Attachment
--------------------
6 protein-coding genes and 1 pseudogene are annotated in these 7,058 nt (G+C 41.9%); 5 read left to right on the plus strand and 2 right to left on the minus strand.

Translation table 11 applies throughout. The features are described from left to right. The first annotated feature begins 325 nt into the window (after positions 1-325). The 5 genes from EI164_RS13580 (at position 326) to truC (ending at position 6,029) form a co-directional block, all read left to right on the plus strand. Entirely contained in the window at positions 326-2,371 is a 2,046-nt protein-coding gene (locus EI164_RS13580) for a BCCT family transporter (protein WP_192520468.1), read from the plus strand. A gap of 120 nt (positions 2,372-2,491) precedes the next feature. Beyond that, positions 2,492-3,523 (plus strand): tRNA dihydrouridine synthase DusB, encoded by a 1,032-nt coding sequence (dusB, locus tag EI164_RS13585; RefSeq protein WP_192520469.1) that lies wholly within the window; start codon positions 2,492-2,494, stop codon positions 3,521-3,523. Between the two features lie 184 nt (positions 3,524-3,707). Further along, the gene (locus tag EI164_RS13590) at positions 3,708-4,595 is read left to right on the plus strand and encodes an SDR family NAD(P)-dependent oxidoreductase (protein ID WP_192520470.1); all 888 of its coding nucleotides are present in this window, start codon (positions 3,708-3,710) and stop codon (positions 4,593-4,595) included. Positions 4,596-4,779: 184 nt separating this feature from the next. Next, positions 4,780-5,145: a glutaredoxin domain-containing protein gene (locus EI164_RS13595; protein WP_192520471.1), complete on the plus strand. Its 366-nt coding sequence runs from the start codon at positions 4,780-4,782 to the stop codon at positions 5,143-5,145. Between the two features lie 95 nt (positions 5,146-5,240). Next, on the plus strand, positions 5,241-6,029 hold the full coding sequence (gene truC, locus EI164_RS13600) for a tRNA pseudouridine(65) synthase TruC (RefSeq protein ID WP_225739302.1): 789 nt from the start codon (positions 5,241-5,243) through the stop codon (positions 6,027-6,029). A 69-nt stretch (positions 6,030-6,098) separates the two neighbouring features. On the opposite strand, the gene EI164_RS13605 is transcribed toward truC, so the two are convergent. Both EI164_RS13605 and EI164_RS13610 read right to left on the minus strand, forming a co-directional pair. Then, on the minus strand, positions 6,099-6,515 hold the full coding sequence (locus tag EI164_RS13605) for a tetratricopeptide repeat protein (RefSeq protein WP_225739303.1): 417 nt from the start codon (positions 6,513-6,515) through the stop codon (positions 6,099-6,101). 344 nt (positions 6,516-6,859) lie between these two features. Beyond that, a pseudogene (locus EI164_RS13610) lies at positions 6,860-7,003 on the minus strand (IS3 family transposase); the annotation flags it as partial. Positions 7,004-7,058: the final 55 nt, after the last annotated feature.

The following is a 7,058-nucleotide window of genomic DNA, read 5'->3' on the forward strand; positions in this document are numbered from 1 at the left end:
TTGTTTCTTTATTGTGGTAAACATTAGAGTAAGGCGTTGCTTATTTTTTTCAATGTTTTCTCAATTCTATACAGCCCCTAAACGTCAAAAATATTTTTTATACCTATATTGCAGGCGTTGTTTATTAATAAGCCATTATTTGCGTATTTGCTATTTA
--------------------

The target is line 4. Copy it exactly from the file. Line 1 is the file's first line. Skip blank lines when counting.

TTGTTTCTTTATTGTGGTAAACATTAGAGTAAGGCGTTGCTTATTTTTTTCAATGTTTTCTCAATTCTATACAGCCCCTAAACGTCAAAAATATTTTTTATACCTATATTGCAGGCGTTGTTTATTAATAAGCCATTATTTGCGTATTTGCTATTTA